Leesburg officials announced last month that Gregory Brown will become the town’s new chief of police, effective Oct. 3. He will replace Joseph R. Price, who retired as police chief in March after 16 years.

Brown, 48, has been with the Loudoun County Sheriff’s Office since 1997. He has served as a patrol officer, a school resource officer, a criminal investigator and an undercover officer. He holds the rank of captain, and he is currently commander of the Eastern Loudoun Sheriff’s Station in Sterling. He was previously an officer with the Metropolitan Washington Airports Authority Police Department.

The following are edited excerpts of a conversation The Washington Post had with Brown last week about his new position.

Why was this position appealing to you at this point in your career?

It’s actually the only job that I was interested in outside of the sheriff’s office. I was very happy here. When Chief Price decided that he was going to leave, I said, “That’s an opportunity that I can’t pass up.”

Gregory Brown has been appointed Leesburg’s chief of police, effective Oct. 3. (Jim Barnes/For The Washington Post)

I’m very familiar with the jurisdiction [and] the issues. I really admire their approach to community policing, and I admire how they get along with each other.

Joe Price was very well regarded in the community. Do you have any thoughts about replacing him?

Well, there are large shoes to fill. He was a longtime respected veteran here, not just in Leesburg and Loudoun County, but regionally.

I had the opportunity to work closely with him during my assignment at the [Northern Virginia Criminal Justice Training] Academy, as the deputy director over basic training. He was the chair of the executive committee . . . and I saw how he facilitated meetings and how he problem-solved, how he addressed not just local but regional issues along with the other chiefs and sheriffs. He was a very respected leader.

So I’m going to have big shoes to fill. But the good thing about that is, I had his tutelage for the last two and a half, three years. I’m very confident that I can build on what he put in place.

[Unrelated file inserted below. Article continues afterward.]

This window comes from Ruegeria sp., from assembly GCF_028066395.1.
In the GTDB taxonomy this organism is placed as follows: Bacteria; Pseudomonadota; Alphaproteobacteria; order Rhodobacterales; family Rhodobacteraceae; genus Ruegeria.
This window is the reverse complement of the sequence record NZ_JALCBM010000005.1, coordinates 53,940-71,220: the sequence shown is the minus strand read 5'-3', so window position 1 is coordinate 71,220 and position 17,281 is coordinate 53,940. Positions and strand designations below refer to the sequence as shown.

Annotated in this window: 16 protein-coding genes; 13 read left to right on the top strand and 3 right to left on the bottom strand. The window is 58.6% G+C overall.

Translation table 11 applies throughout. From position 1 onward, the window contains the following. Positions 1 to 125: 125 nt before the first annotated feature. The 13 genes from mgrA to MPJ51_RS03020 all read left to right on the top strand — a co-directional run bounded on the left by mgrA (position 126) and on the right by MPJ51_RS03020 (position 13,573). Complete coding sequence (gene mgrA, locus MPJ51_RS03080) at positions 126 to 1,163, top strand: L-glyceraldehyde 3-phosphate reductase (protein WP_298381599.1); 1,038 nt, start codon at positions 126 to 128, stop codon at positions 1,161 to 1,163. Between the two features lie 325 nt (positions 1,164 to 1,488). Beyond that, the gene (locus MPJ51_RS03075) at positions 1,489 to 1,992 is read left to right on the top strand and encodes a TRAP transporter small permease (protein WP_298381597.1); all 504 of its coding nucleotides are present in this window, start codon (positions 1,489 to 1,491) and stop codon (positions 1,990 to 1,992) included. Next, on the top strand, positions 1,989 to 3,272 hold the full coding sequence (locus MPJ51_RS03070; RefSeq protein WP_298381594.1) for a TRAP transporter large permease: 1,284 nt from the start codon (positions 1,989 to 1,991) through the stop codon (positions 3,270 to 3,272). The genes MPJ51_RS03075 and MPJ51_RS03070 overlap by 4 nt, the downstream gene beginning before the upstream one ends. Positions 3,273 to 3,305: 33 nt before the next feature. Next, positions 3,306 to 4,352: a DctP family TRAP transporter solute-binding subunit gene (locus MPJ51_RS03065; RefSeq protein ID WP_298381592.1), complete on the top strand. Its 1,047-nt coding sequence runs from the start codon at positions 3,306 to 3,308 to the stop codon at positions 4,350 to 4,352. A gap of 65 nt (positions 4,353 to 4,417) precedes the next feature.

What do you see as the most pressing issues in Leesburg today?

In Leesburg, the demographics . . . are similar to Sterling, which is where I am right now. In Sterling, along with Leesburg, we don’t have a gang problem. We have a gang issue. And the difference between the two is that a gang problem would signify that it’s rooted. And I don’t believe that it is rooted. I believe that we have a very robust suppression effort in place.

But I think our biggest issue is having a very quickly growing population, and making sure that we continue . . . to deliver police services that address those day-to-day, quality-of-life issues that make this a desirable place to live.

You will be Leesburg’s first African American police chief. Does that pose any particular challenges for you?

I’ve thought about that. I understand that it’s important to note . . . as a historical reference. But my focus is really going to be on being a newly appointed chief. I would hope that people would judge me on my competence in delivering those police services, rather than focusing on that.

Are you aware of any tensions between the police department and the minority communities?

I want every segment of the community to feel that we are impartially and objectively and fairly serving them. I give that answer because I don’t know wholeheartedly. I’ve spoken to a few people who believe that something exists, and I’m willing to sit at the table and speak about those things and hear what they have to say, hear about their concerns.

Is there anything else that you would like the residents of Leesburg to know about you?

I stand by the philosophy of providing all segments of our community with the same level of policing, the same level of fair, impartial service. I don’t believe in segmentation. We have different communities, but I believe that we have to treat everybody with dignity and respect. Everybody has a seat at the table, because we are one community.

The only difference between the police and the community is that we just happen to wear a uniform. But we’re still members of the community. We need to work together to address the day-to-day issues that affect the quality of life within our community.

So I’m excited about the opportunity. I want to get in there . . . and listen, learn and observe. Hopefully, I can not just fill Joe Price’s shoes, but build on the foundation that he put in place.